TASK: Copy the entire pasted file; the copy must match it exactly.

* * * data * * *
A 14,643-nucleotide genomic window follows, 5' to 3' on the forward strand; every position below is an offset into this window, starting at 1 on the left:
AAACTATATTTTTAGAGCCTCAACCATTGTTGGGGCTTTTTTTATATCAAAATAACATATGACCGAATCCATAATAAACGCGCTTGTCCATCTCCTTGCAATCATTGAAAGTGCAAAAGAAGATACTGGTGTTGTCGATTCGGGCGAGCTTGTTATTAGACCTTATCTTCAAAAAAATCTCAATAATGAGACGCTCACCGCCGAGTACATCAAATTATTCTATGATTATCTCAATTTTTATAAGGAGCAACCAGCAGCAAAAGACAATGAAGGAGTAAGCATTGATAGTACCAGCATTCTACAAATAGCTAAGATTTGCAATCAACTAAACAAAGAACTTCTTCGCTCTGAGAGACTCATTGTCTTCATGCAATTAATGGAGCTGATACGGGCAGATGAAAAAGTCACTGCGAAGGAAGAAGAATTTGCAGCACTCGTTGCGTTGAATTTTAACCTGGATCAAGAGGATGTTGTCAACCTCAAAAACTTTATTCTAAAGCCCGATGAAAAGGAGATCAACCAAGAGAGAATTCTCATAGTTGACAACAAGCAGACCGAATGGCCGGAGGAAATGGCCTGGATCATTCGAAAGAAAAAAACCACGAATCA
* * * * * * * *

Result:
A 14,643-nucleotide genomic window follows, 5' to 3' on the forward strand; every position below is an offset into this window, starting at 1 on the left:
AAACTATATTTTTAGAGCCTCAACCATTGTTGGGGCTTTTTTTATATCAAAATAACATATGACCGAATCCATAATAAACGCGCTTGTCCATCTCCTTGCAATCATTGAAAGTGCAAAAGAAGATACTGGTGTTGTCGATTCGGGCGAGCTTGTTATTAGACCTTATCTTCAAAAAAATCTCAATAATGAGACGCTCACCGCCGAGTACATCAAATTATTCTATGATTATCTCAATTTTTATAAGGAGCAACCAGCAGCAAAAGACAATGAAGGAGTAAGCATTGATAGTACCAGCATTCTACAAATAGCTAAGATTTGCAATCAACTAAACAAAGAACTTCTTCGCTCTGAGAGACTCATTGTCTTCATGCAATTAATGGAGCTGATACGGGCAGATGAAAAAGTCACTGCGAAGGAAGAAGAATTTGCAGCACTCGTTGCGTTGAATTTTAACCTGGATCAAGAGGATGTTGTCAACCTCAAAAACTTTATTCTAAAGCCCGATGAAAAGGAGATCAACCAAGAGAGAATTCTCATAGTTGACAACAAGCAGACCGAATGGCCGGAGGAAATGGCCTGGATCATTCGAAAGAAAAAAACCACGAATCA